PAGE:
Mamacita says: I am starting to look at my house with holiday eyes, and it has made me pensive. I used to look at my young students every day, every year, and wonder what they went home to every night. Sometimes, I knew, and my heart broke for them daily. With others, I had no idea. When a child comes to school in rags, shoes held together with tape and rubber bands, hair all shaggy, and skin obviously not quite clean, it’s pretty much a done deal that there’s trouble at home. Usually, these children were ravenous because the only ‘decent’ meal they ever got was at school, so Monday mornings, so they RAN from the bus to the cafeteria for that free breakfast that was sometimes the first food they’d had since Friday lunch.
Most of the time, THOSE parents never darkened the door of the school for any reason. Occasionally, one of them would actually show up for a conference, and I would sit there on the other side of the table gritting my teeth and gripping a pencil so tightly that sometimes it broke, because nine times out of ten, the parent of my raggedy little starveling was dressed pretty darn well, and it was rare that he/she didn’t reek of cigarette smoke. In other words, money WAS being spent, but not on the child.
Cigarettes in the purse, no socks on the child. Beer in the refrigerator, no decent shoes for the child. Nice clothes on the adult, rags on the child. And where was the warm coat we gave the child only a few days ago?
I can feel my blood pressure rising as I remember it.
Why, why, WHY, when these poor kids are constantly removed from these ‘homes,’ are they just as constantly put right back in to be mistreated just like before? Sometimes, in fact most times, ‘keeping the family together’ is NOT important. Sometimes, splitting a family apart is the best thing that could ever happen to it. When parents do not behave like adults, they have no business inflicting it on innocent children. Get the kids out of that house, and put them where they’ll be fed and clothed and loved. Any adult who would buy cigarettes when his/her child has no socks, is a monster, not fit to raise a child. Addictions? Cry me a river. The needs of children always come before any needs of an adult. And especially before an adult’s hobby, toy, or habit. Oh, and does anyone really think these children will ever again “tell” what’s going on at “home?”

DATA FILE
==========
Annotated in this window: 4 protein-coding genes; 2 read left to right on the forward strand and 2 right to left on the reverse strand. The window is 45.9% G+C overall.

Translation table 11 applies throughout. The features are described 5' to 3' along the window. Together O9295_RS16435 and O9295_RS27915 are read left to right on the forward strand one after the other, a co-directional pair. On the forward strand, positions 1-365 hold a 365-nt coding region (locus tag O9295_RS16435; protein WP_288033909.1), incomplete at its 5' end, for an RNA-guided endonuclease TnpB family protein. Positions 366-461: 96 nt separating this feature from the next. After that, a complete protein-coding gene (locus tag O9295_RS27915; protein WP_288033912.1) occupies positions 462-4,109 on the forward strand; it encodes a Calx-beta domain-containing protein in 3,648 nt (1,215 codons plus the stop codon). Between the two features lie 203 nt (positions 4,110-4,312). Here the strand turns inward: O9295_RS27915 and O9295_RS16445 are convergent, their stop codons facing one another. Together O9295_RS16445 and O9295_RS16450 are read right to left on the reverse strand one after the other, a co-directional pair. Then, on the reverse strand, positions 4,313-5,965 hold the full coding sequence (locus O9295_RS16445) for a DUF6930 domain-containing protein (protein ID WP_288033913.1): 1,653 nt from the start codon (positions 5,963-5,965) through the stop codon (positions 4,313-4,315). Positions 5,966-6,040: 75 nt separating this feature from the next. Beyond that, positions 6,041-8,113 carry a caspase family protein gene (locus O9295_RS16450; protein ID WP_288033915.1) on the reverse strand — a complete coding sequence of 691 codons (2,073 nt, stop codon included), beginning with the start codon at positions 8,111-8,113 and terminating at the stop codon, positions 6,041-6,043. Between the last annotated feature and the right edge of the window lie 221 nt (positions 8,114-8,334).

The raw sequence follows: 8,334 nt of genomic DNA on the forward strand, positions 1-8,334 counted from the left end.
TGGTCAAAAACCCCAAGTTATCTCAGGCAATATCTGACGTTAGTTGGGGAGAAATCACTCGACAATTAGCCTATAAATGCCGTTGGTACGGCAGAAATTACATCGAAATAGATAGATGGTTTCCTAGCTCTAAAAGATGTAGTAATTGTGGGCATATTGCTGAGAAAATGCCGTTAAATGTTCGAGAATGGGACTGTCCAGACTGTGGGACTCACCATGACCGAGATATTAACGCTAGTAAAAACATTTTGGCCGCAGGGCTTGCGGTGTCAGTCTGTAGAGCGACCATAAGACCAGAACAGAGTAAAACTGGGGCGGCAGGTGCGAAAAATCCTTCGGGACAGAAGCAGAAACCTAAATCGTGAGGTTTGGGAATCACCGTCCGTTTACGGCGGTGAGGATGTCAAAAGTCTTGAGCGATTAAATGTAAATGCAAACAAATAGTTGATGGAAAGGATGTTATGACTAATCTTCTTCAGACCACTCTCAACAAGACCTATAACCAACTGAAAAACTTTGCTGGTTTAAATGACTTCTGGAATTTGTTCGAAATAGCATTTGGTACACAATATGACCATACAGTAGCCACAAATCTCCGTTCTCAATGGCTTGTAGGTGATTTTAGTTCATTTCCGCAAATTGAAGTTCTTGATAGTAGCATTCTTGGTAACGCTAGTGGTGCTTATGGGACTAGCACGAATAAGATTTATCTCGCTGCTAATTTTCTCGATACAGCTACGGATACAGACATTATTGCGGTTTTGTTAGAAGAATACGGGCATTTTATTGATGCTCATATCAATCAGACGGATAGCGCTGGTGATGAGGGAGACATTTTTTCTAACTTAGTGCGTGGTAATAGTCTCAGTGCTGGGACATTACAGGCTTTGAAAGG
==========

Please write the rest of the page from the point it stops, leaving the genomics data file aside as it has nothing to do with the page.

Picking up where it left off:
I like to think that most days I am reflective and wise, but sometimes it really gets to me and I am just angry and far from wise. Oh, so very, very far.
This one time in band camp in one of my college classes, we were discussing “It’s A Wonderful Life,” in relation to our own lives. I asked my students to think about how life might have been for their loved ones had they never been born.
That was when we all learned that one of my lovely students, who was only nineteen, has been the ‘mother’ of her seven siblings for eight years, ever since her mother sensed a better deal down the road and ‘left.’ If she had never been born, those siblings would probably have been sectioned out to foster homes. Her brothers might have gotten in trouble with the law, with nobody at home to supervise them. Her sisters might have sought ‘relationships’ in an attempt to get affection. Her father might have succumbed to his depression if he had to work four jobs knowing nobody was watching over his children. She told us that her youngest sibling was only two when their mother ‘left,’ and that he started calling her ‘mom’ within a few days of her leaving. She talked about cooking, buying clothing, budgeting, potty-training. . . . when all the other girls her age were playing with their dolls, skating, watching Sponge Bob, and later dating, hanging out, and staying after school for ball games and club meetings. Was she sorry? No, she would not have done it any other way, but it would have been nice to have been a child when she was a child, and a teenager during her teens, instead of having to be an adult because an actual adult wasn’t done acting like a teen.